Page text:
Traditional cameras -- even those on the thinnest of cell phones -- cannot be truly flat due to their optics: lenses that require a certain shape and size in order to function. At Caltech, engineers have developed a new camera design that replaces the lenses with an ultra-thin optical phased array (OPA). The OPA does computationally what lenses do using large pieces of glass: it manipulates incoming light to capture an image.
Lenses have a curve that bends the path of incoming light and focuses it onto a piece of film or, in the case of digital cameras, an image sensor. The OPA has a large array of light receivers, each of which can individually add a tightly controlled time delay (or phase shift) to the light it receives, enabling the camera to selectively look in different directions and focus on different things."We've created a single thin layer of integrated silicon photonics that emulates the lens and sensor of a digital camera, reducing the thickness and cost of digital cameras."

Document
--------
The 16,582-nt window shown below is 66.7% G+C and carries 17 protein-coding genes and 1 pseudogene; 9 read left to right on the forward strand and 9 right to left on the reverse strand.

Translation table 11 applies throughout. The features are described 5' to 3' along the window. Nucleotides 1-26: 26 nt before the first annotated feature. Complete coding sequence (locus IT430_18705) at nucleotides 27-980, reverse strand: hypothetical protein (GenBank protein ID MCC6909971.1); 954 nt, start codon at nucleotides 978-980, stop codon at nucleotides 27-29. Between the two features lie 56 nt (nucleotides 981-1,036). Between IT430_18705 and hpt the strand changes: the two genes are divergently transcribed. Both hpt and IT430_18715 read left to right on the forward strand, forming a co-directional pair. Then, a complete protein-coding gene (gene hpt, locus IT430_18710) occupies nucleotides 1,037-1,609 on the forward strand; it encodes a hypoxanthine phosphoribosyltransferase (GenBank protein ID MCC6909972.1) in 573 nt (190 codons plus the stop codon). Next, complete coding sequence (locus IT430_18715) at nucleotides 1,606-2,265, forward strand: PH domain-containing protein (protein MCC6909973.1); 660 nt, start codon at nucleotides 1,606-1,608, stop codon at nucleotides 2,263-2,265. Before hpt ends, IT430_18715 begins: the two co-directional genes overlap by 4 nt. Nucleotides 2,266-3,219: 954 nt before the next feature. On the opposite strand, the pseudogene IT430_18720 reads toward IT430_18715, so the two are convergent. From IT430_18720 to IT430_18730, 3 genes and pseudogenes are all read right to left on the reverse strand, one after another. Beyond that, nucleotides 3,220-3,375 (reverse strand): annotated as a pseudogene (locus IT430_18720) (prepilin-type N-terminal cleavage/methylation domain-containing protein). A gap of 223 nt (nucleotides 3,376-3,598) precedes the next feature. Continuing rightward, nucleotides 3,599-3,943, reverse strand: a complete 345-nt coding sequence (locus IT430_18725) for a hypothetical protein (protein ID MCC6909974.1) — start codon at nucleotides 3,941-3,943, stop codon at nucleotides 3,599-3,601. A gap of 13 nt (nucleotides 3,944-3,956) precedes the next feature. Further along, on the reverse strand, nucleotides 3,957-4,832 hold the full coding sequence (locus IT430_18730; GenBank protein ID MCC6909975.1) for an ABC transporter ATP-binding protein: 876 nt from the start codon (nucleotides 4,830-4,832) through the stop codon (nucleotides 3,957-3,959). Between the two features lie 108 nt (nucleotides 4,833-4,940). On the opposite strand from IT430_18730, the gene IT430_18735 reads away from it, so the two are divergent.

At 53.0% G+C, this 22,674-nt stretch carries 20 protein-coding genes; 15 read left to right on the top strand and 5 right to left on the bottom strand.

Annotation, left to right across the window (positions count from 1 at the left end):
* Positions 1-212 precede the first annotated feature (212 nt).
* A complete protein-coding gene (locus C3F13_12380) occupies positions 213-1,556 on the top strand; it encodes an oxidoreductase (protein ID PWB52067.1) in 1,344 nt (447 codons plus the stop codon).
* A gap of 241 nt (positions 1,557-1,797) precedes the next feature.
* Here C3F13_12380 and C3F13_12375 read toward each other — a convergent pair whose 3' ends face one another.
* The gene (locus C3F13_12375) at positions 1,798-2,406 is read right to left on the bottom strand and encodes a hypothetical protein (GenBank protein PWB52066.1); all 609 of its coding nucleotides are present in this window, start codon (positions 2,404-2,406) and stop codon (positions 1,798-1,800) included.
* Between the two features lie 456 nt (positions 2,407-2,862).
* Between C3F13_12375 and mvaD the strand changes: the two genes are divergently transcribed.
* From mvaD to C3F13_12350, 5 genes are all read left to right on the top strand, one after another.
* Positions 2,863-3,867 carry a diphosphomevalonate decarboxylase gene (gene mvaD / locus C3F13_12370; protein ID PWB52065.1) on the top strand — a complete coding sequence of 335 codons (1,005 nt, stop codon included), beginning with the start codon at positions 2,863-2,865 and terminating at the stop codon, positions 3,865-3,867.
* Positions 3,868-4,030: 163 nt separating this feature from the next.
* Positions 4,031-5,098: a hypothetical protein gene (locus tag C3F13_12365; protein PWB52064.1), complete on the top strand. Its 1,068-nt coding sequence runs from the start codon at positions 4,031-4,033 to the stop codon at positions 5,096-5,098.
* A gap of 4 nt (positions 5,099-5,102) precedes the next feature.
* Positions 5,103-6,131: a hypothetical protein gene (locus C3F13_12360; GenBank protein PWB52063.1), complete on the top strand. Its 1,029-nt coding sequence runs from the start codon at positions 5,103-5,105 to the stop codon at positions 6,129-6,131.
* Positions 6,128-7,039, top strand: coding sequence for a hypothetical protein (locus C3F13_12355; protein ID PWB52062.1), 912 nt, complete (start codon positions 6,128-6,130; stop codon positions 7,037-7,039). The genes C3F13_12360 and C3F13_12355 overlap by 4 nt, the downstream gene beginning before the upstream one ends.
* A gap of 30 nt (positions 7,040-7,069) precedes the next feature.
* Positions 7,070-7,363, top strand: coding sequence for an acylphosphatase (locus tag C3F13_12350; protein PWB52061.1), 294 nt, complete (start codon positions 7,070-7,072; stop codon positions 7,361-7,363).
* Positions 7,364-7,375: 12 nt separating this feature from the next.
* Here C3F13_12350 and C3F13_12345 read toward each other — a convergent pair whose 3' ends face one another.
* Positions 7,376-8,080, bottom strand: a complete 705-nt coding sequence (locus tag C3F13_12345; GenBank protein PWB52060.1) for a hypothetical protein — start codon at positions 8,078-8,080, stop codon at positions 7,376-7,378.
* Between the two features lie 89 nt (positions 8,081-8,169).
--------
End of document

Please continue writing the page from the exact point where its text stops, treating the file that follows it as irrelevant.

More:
The next step for the new generation of 5G mobile phones is to include the ability to be a microscope.With the new facility, the microscope in a mobile phone can do the first set of investigations of blood and then home or office computer system can compare against healthy blood and display a preliminary result that may indicate to go to the doctor. The same information can be submitted online and a physician can make decisions about health.
The new facility allows access to modern medicine and people at large distances from medical centers.
Every person may have microscope bearer and universities can communicate in real time.
The euphoria experienced by people when they take photos with mobile phones can be relived when they can see their blood cells on a microscope screen.
People can detect the disease in its early stages with a greater chance of cure.
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